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Dispatches from the Digital Revolution

International News Sampler

  • For the third year running, New York City is hosting the Festival Neue Literatur, which selects a group of rising young authors from Germany, Austria, and Switzerland, bringing them to Manhattan to meet local audiences for a weekend of bilingual conversations and readings. This year, from February 10-12, Francisco Goldman (author of Say Her Name, a fictionalized memoir of his late wife Aura) and Chris Adrian (author of The Great Night and The Children’s Hospital) will join Larissa Boehning, Monica Cantieni, Catalin Dorian Florescu, Inka Parei, Linda Stift, and Erwin Uhrmann, in exploring themes like “Reinventing the Past,” and “Writing on the Margins: Literature Between Cultures.”
  • The Taipei International Book Exhibition, which ran from February 1-6, drew representatives from over sixty countries for its twentieth anniversary. Growing from its roots as a professional exhibition, the fair has developed into a massive event with over 700 publishers participating in more than 500 events and exhibitions. Although ebooks have been slow in gaining a Taiwanese foothold, the Taiwan government recently funded the establishment of the Taiwan Digital Publishers Forum, which in turn launched www.1000ebooks.tw, a cloud-based presentation of a select group of digital titles.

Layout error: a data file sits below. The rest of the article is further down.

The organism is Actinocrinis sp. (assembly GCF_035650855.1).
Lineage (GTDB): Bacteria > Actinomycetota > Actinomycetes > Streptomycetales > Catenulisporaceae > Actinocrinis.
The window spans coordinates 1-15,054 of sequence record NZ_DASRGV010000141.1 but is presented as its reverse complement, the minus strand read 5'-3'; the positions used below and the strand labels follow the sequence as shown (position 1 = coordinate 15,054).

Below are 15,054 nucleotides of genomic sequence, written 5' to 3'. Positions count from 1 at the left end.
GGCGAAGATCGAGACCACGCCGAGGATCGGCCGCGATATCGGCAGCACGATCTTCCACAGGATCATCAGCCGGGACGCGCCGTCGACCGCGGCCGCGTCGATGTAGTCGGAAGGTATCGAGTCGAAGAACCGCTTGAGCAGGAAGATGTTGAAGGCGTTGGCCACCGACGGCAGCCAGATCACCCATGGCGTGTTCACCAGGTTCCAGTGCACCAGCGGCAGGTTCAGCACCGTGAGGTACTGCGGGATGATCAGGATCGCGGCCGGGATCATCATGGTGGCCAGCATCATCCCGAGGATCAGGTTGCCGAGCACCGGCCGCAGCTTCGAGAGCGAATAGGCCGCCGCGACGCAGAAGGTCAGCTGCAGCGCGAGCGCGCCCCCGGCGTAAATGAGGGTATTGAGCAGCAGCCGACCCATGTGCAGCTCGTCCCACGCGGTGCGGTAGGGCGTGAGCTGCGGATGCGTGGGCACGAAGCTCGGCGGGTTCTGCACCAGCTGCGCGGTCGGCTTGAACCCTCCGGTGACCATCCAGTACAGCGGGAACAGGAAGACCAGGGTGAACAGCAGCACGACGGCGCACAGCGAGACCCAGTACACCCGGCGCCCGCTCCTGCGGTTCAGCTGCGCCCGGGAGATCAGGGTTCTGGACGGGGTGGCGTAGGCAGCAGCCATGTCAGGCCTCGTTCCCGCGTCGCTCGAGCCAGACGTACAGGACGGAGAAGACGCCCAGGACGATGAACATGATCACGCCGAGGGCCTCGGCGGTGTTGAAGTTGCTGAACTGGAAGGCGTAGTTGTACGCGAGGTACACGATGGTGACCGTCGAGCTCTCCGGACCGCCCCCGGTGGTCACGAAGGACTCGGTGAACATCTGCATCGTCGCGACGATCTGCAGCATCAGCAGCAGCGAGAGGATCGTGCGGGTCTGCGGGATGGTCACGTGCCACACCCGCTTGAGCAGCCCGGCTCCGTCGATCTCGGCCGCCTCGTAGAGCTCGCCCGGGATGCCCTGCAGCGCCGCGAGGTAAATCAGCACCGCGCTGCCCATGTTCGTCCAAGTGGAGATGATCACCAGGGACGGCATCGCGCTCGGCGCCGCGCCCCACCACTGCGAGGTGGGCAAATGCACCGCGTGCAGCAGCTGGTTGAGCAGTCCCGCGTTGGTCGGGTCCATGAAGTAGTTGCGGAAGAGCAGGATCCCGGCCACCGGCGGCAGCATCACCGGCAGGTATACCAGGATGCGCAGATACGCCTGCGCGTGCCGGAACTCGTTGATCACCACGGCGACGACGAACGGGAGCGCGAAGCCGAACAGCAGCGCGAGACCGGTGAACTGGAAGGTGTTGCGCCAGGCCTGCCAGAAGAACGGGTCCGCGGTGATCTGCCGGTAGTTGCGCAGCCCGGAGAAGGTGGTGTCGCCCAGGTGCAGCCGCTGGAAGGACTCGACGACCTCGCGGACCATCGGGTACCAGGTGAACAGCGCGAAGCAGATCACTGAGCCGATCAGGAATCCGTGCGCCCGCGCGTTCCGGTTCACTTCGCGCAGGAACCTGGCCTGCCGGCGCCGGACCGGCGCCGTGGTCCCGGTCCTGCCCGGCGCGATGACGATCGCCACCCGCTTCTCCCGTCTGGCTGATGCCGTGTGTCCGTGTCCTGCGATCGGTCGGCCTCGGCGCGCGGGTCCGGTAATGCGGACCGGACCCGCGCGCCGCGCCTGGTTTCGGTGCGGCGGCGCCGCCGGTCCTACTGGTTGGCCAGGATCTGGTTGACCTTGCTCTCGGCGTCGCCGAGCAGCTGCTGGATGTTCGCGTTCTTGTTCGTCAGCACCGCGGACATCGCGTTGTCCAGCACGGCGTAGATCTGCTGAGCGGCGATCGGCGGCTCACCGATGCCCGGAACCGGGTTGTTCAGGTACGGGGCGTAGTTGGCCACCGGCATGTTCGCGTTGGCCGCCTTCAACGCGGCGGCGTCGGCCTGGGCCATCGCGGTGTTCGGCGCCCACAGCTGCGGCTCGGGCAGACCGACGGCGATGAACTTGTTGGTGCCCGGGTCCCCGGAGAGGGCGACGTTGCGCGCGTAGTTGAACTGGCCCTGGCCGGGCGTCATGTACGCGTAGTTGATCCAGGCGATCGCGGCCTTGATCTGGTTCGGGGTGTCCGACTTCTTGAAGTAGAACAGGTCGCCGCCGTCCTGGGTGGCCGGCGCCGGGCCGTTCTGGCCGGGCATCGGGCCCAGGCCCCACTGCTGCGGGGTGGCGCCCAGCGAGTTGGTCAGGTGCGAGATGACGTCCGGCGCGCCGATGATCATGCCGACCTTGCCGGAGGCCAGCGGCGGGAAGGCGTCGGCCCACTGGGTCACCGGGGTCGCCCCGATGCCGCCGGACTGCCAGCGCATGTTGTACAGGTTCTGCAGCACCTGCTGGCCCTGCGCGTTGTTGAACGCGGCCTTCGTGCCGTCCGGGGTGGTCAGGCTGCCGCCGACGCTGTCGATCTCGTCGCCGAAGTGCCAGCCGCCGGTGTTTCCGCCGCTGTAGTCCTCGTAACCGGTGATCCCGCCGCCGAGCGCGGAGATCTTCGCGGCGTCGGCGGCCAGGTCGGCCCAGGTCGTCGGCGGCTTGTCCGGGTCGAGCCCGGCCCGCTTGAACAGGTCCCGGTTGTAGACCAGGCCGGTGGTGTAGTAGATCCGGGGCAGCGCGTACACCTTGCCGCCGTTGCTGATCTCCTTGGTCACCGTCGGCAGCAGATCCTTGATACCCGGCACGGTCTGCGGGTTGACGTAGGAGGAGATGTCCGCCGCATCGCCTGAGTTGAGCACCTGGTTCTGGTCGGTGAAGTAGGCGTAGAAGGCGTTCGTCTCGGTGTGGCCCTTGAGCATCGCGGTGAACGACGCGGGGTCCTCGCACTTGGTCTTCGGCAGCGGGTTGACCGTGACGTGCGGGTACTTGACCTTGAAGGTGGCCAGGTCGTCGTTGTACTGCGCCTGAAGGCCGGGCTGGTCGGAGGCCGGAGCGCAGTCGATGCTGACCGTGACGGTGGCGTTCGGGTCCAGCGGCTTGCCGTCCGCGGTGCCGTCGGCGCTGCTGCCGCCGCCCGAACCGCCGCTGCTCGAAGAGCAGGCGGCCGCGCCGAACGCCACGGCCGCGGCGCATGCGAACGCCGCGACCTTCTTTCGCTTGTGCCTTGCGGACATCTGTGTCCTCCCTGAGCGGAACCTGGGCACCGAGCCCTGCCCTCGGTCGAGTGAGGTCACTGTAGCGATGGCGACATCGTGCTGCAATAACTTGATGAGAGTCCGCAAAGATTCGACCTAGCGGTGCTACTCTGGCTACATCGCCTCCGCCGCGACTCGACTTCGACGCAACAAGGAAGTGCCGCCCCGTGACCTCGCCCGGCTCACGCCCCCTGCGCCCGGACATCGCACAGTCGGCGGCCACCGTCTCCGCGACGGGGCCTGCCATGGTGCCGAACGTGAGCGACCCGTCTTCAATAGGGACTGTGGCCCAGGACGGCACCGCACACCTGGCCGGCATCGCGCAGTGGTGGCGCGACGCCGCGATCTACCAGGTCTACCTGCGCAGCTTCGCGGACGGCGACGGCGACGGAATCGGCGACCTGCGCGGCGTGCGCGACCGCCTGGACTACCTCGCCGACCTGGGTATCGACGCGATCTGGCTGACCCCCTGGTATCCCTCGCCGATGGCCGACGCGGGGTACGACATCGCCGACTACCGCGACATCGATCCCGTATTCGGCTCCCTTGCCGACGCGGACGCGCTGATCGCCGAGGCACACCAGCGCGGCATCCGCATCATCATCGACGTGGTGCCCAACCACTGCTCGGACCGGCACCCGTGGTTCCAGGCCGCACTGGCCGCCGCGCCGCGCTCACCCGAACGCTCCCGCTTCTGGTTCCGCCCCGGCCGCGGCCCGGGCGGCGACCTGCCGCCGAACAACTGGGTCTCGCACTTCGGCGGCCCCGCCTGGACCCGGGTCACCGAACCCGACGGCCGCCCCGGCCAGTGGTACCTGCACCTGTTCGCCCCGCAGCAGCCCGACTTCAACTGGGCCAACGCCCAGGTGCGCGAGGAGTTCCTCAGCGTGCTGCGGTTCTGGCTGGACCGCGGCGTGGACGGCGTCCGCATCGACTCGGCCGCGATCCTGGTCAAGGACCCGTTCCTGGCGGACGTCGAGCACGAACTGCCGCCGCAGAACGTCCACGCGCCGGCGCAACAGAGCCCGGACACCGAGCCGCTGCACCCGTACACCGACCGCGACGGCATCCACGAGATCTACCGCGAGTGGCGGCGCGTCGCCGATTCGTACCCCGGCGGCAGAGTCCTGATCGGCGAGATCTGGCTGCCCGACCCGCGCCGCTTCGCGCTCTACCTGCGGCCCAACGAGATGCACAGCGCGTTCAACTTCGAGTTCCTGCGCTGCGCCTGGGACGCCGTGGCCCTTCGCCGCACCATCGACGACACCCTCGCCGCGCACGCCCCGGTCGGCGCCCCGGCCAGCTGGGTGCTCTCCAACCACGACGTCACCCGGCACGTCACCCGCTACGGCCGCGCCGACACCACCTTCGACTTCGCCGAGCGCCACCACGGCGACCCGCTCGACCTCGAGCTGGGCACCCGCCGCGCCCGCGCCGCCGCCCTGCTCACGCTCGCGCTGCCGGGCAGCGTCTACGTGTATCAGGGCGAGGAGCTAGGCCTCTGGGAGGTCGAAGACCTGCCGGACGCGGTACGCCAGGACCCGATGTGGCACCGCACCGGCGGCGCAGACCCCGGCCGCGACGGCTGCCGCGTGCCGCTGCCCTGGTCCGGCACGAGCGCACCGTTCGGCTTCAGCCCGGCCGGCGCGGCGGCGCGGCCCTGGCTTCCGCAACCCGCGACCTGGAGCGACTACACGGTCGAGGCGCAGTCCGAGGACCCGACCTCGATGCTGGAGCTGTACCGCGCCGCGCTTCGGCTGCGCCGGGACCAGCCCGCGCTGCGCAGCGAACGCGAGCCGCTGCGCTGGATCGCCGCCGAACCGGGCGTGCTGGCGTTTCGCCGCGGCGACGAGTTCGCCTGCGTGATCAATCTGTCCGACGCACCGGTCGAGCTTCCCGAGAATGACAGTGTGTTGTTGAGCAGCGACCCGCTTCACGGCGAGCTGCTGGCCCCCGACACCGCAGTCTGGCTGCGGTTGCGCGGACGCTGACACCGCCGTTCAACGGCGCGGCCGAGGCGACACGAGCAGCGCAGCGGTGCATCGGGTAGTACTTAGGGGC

• French president Nicolas Sarkozy‘s second crisis-budget plan included raising the VAT on books from 5.5% to 7%. In response, French booksellers are up in arms, threatening a “labeling” strike in which they will refuse to stick new price tags on books.
  • According to this article in Publishing Perspectives, each publishing market has a limit on the number of foreign-language books that can be translated and sold in print domestically. In Japan, the figure is around 8% of annual book sales, and seeing as the Japanese print market is in decline, it’s more crucial than ever for foreign rights departments of publishing houses to understand why a strong-selling domestic title falls flat in Japan. Interestingly, much of it has to do with the inner organization of Japanese bookstores (by publisher rather than author. Say what?) and the resulting lack of book discoverability.
  • Are we teetering on the brink—or meniscus, as it were—of a self-publishing bubble? Writer Ewan Morrison of the Guardian explains why he thinks so, in this fascinating article. It’s lengthy but very much worth the read.
  • Warscapes is a new, international online magazine about conflict, which according to this article in Publishing Perspectives, “treats the subject elegantly by publishing stories that underline the personal, the intimate and the introspective.”

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